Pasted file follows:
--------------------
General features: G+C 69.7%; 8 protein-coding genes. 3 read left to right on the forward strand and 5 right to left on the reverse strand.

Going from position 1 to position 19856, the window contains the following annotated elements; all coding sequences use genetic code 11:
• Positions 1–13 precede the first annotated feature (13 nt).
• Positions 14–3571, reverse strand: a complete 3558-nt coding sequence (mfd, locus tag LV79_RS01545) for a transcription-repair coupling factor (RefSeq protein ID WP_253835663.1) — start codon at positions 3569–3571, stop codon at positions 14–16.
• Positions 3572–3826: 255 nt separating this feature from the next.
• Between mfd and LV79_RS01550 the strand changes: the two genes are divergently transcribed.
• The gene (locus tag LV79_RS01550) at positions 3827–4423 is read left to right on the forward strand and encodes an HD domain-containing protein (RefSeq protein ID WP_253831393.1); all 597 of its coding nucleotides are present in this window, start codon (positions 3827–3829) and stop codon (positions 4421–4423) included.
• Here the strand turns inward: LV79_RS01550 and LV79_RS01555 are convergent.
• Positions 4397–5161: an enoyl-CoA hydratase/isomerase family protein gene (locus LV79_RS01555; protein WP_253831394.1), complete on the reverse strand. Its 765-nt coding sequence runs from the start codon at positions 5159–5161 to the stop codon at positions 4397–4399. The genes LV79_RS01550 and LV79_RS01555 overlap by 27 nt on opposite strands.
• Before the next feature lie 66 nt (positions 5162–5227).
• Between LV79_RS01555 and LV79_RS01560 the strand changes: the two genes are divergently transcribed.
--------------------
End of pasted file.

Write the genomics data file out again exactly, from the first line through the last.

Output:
General features: G+C 69.7%; 8 protein-coding genes. 3 read left to right on the forward strand and 5 right to left on the reverse strand.

Going from position 1 to position 19856, the window contains the following annotated elements; all coding sequences use genetic code 11:
• Positions 1–13 precede the first annotated feature (13 nt).
• Positions 14–3571, reverse strand: a complete 3558-nt coding sequence (mfd, locus tag LV79_RS01545) for a transcription-repair coupling factor (RefSeq protein ID WP_253835663.1) — start codon at positions 3569–3571, stop codon at positions 14–16.
• Positions 3572–3826: 255 nt separating this feature from the next.
• Between mfd and LV79_RS01550 the strand changes: the two genes are divergently transcribed.
• The gene (locus tag LV79_RS01550) at positions 3827–4423 is read left to right on the forward strand and encodes an HD domain-containing protein (RefSeq protein ID WP_253831393.1); all 597 of its coding nucleotides are present in this window, start codon (positions 3827–3829) and stop codon (positions 4421–4423) included.
• Here the strand turns inward: LV79_RS01550 and LV79_RS01555 are convergent.
• Positions 4397–5161: an enoyl-CoA hydratase/isomerase family protein gene (locus LV79_RS01555; protein WP_253831394.1), complete on the reverse strand. Its 765-nt coding sequence runs from the start codon at positions 5159–5161 to the stop codon at positions 4397–4399. The genes LV79_RS01550 and LV79_RS01555 overlap by 27 nt on opposite strands.
• Before the next feature lie 66 nt (positions 5162–5227).
• Between LV79_RS01555 and LV79_RS01560 the strand changes: the two genes are divergently transcribed.